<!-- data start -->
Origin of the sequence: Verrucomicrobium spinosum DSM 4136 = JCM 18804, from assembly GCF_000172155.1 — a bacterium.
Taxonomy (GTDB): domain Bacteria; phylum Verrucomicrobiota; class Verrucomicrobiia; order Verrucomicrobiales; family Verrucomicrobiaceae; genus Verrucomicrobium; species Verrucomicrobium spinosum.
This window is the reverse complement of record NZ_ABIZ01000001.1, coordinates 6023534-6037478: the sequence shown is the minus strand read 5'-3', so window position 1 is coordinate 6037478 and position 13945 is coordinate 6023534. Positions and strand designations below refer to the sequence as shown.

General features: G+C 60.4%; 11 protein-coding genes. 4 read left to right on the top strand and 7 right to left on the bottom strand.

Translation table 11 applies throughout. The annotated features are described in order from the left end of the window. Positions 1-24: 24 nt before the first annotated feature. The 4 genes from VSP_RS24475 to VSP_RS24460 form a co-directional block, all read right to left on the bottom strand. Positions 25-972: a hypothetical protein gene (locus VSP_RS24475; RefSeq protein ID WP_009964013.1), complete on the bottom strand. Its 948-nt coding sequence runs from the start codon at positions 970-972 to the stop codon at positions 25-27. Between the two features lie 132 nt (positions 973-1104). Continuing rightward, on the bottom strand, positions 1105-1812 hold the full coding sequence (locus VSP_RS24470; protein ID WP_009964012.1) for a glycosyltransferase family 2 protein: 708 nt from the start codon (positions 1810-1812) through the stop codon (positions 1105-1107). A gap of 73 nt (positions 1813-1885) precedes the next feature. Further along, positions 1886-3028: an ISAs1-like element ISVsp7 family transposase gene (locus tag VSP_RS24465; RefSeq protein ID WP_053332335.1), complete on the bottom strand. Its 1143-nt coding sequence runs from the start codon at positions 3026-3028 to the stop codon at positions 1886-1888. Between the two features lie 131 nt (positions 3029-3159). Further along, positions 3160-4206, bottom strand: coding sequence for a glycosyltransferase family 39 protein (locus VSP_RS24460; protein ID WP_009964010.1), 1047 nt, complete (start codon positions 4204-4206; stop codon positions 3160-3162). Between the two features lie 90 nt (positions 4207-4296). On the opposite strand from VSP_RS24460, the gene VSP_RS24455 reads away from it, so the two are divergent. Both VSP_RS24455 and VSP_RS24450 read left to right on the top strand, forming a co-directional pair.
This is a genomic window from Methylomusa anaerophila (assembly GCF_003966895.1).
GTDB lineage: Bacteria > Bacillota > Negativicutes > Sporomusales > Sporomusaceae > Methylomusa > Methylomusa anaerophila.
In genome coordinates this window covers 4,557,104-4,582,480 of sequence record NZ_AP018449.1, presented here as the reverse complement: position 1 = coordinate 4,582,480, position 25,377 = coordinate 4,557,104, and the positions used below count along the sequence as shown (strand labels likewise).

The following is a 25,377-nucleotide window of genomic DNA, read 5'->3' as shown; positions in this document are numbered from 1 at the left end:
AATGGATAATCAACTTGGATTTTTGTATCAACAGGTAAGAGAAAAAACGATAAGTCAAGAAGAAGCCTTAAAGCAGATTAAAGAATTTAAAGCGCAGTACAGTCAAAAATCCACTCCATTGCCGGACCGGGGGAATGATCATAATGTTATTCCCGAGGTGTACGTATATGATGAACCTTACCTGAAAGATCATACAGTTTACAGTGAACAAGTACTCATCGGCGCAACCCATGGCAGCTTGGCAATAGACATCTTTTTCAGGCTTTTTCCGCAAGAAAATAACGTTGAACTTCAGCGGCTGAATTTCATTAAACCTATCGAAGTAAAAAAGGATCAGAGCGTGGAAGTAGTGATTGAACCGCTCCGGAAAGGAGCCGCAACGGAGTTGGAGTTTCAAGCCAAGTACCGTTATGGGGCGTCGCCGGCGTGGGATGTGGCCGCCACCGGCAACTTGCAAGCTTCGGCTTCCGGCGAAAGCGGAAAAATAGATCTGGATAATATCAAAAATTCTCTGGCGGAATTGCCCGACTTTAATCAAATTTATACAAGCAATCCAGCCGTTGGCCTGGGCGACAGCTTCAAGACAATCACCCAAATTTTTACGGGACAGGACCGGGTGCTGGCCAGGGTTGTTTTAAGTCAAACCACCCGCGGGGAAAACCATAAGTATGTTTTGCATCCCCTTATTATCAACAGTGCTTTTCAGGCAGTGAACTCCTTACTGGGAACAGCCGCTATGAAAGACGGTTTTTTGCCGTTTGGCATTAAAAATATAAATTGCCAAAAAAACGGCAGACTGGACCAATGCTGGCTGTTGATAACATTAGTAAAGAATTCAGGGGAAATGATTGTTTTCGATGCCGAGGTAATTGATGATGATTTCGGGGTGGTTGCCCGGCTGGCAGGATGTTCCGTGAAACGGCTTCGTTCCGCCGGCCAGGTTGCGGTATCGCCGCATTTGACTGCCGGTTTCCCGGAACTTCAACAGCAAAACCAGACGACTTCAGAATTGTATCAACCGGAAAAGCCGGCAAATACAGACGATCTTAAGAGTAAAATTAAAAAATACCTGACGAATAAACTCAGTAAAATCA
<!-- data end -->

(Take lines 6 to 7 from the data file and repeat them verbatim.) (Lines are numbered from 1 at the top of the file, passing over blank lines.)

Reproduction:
This is a genomic window from Methylomusa anaerophila (assembly GCF_003966895.1).
GTDB lineage: Bacteria > Bacillota > Negativicutes > Sporomusales > Sporomusaceae > Methylomusa > Methylomusa anaerophila.